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Georgia: Can Democracy Thrive Without Opposition?

Bidzina Ivanishvili (center, by the microphone) and other leaders of the governing Georgian Dream party, seen here celebrating their victory in the October parliamentary elections, may also be tempted to break out the champagne and toast the recent demise of the United National Movement, the only opposition party strong enough to challenge them in parliament. But they would be advised to take a deep breath and consider the potential downsides, analysts argue. (Photo: Georgian Dream)

Georgian Prime Minister Giorgi Kvirikashvili led a triumphant delegation in late March on a visit to Athens and then Brussels. The Georgian officials were celebrating a hard-fought victory, as the European Union finally made good on its promise to allow Georgians to travel to Europe visa-free.
 
But while Georgia has taken a step closer to the EU, the democratization process at home seems to be moving backward.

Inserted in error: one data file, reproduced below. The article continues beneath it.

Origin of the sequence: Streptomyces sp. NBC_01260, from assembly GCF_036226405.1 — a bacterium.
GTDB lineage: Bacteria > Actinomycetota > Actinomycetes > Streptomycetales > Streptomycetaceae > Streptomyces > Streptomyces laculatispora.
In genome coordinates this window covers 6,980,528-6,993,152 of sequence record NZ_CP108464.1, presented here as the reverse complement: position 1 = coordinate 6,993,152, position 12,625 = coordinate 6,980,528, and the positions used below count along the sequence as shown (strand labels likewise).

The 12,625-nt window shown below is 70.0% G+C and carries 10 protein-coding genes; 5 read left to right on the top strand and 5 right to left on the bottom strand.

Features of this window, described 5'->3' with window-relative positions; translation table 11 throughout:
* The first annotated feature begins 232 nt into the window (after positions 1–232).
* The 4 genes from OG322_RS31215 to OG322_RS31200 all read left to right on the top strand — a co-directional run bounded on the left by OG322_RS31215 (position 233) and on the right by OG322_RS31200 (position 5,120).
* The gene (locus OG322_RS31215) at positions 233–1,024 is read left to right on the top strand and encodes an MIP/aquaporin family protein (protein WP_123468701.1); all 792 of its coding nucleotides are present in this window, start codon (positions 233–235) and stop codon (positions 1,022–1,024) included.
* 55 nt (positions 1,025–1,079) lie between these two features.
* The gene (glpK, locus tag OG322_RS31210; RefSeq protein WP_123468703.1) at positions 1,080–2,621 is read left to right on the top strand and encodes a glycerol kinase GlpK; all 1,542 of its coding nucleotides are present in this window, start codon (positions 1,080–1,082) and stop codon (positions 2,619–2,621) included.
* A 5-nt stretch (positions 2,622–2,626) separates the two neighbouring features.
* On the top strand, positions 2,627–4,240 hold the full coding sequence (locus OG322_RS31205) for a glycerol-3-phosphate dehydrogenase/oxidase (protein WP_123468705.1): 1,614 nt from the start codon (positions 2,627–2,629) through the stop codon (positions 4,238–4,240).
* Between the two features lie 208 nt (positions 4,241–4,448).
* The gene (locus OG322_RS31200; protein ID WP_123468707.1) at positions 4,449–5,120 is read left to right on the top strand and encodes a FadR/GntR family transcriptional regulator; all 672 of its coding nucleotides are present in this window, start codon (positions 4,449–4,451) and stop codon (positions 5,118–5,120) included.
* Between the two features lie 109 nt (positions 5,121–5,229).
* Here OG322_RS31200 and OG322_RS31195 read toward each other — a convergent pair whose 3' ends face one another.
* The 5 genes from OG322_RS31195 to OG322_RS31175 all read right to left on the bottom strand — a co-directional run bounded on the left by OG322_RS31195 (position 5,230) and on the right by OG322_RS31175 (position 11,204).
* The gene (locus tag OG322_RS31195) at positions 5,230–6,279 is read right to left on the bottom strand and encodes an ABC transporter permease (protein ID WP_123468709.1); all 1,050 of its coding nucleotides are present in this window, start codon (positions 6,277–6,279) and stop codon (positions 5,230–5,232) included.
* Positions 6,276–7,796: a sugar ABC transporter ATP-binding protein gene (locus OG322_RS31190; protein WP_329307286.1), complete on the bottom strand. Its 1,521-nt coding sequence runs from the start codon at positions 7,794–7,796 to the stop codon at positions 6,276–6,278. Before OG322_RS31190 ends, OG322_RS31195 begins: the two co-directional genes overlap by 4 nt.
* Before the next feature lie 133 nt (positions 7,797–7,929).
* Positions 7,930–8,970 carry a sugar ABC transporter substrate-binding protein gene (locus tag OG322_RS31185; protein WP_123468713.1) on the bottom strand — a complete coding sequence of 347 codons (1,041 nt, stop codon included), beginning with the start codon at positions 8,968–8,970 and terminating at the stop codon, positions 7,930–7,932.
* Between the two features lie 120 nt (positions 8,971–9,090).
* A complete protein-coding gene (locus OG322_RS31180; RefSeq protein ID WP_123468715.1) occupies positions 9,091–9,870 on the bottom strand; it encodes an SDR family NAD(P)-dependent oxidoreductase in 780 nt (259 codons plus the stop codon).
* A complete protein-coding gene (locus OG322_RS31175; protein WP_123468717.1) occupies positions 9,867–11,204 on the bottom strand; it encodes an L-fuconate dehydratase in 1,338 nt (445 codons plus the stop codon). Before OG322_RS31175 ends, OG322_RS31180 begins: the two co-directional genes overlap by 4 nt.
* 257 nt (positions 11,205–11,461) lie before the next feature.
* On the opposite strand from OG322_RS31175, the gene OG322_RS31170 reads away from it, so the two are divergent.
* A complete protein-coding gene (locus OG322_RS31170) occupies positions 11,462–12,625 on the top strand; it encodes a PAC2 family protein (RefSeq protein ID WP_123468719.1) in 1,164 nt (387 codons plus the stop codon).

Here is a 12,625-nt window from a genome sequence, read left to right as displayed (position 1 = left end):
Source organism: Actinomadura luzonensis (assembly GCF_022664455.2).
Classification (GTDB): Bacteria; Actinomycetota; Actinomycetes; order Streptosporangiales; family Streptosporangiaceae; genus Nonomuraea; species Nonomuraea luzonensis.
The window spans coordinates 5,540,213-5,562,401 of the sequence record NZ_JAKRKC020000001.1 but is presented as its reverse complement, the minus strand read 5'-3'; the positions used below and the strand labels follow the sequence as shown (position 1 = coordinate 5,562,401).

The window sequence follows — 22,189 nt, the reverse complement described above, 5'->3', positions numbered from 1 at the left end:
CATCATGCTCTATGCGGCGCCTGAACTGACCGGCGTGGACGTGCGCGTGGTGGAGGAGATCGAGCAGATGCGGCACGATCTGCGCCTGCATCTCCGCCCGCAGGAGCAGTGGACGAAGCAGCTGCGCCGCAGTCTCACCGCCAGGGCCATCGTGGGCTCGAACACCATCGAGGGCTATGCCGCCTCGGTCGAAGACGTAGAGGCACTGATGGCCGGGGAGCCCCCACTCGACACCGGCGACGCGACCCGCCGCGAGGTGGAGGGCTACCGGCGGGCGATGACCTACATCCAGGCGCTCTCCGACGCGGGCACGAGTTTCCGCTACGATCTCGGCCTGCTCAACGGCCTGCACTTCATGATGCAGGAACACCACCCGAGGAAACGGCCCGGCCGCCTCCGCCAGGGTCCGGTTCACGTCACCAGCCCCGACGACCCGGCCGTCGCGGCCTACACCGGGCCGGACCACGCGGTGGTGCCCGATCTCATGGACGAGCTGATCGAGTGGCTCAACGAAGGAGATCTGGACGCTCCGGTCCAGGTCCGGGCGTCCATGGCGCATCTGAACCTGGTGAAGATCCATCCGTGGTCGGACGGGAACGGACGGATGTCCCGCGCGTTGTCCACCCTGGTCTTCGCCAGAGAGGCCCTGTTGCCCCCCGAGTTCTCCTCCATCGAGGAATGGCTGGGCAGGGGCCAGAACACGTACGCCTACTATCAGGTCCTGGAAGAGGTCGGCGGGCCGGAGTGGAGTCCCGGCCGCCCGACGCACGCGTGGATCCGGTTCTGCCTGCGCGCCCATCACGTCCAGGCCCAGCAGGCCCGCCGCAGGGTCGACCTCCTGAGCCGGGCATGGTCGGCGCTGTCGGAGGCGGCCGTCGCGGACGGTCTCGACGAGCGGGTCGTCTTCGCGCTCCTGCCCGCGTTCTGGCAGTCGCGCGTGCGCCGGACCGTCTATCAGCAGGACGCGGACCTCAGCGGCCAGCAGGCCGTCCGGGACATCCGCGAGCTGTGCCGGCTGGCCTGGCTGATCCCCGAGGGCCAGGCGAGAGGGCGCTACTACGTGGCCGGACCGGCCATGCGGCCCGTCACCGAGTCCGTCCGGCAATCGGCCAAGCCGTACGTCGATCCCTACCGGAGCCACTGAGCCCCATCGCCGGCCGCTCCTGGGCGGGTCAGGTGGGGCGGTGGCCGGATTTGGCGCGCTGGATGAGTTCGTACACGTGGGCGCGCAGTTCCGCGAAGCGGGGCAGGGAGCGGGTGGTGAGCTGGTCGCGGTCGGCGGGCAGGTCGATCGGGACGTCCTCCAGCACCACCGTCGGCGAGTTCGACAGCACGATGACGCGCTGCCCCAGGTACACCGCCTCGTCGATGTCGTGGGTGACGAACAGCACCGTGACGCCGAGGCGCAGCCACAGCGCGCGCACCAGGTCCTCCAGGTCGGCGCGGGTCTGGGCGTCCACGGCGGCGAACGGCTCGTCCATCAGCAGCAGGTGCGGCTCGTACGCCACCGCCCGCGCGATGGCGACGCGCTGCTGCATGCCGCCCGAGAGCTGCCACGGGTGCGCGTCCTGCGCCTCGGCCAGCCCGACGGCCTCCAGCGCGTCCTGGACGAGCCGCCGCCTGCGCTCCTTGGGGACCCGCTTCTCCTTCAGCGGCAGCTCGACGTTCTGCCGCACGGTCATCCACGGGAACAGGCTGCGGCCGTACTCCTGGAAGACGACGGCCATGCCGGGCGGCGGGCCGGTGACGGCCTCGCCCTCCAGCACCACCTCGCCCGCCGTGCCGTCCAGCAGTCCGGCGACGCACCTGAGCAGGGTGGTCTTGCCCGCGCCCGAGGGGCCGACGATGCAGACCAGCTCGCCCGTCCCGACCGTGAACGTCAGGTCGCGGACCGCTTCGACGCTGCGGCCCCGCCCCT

Visa liberalization makes life easier for Georgians traveling to Europe. It also has symbolic importance, affirming Georgia’s deepening integration with Europe and showing its citizens a tangible benefit of the country’s reform efforts. But beyond this symbolic victory, the future of Georgia’s democratic development remains in question.
 

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Kornely Kakachia is director of the Georgian Institute of Politics and a professor of Political Science at Tbilisi State University. Contact him at kakachia@gip.ge. Joseph Larsen is an analyst at the Georgian Institute of Politics. Contact him at larsen@gip.ge.

Georgia: Can Democracy Thrive Without Opposition?

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